At this home-cooking — the heart and soul of Korean cuisine, if you ask me – this place absolutely excels. With lower prices by a buck or two than the other Korean restaurants I’ve found in the Peninsula, I believe I’ve found my new standby.
I’m usually a bit ambivalent to SoonDooBoo, perhaps because it’s often rather uninspired. The soondooboo here was a molten, flavorful, slightly creamy brew, with bits of beef. They took us seriously when we said “spicy.” My sinuses were rendered as open as the Panama Canal. Pork BBQ was the right kind of greasy and exceedingly prolific in the full portion, with a potent dose of red pepper and sliced jalapeno. It was particularly good in a fresh lettuce wrap with some kimchi and a bit of hot sauce.
Seafood dolsot bibimbap was also excellent, served in a very large black stone cauldron, and filled with shrimp and squid. I was less impressed with the kimchi ji gae (pork and kimchi stew), which definitely featured far more kimchi than it did slices of pork belly.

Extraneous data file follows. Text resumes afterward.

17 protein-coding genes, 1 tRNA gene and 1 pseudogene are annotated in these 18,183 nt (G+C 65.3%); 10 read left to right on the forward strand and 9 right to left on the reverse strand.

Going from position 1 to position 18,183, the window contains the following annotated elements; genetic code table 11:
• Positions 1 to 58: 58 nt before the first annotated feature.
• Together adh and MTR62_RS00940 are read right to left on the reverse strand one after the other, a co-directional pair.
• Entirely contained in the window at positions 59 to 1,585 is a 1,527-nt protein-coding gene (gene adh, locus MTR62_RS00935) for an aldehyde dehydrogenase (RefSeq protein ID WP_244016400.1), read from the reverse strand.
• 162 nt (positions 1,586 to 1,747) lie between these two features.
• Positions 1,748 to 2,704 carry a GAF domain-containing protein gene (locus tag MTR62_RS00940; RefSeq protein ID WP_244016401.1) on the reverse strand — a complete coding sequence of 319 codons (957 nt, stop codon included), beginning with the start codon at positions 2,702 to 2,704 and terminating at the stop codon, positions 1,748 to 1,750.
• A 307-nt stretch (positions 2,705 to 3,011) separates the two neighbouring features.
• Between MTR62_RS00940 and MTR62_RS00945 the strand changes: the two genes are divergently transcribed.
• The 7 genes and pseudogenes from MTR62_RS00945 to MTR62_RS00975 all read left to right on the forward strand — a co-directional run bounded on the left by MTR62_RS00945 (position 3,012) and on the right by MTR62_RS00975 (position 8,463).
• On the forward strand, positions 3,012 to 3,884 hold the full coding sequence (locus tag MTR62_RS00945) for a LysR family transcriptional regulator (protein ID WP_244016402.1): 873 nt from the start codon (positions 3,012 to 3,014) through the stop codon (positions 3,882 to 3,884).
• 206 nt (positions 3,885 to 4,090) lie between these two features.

The banchan selection is fresh, if slightly austere, and by austere I think I actually mean “healthy.” (Where’s my mayonnaise drenched noodle salad?) Sweet black beans are a rare site on these spreads in recent years. Still, where’s the tiny fish with equally tiny eyeballs? They defined my childhood. The kimchi is excellent. A Korean restaurant rises and falls upon the virtue of its kimchi.
Service is friendly and homey, and the food comes out pleasingly quickly. Free green tea and the correct kind of purple rice. I’ll be back, probably over and over and over. Korean food has a peculiar addictive quality for me, a Proustian madeline.
I spent my weekend in San Francisco, Sacramento, and a a bit in Stockton, mostly working (with a bit of Mother’s Days festivities thrown in there for good measure). These are the times when I’m awfully grateful that I have access to a car.
The weather in the Bay Area has turned from obnoxiously chilly to sweaty and hot over the course of the last two days, a development I am utterly, completely OK with. I am a tropical creature, best suited for sweltering days and monsoon rains. Keep your grey, malignant drizzle and your buckets of snow far away from me. I’ll take the Chikungunya Fever.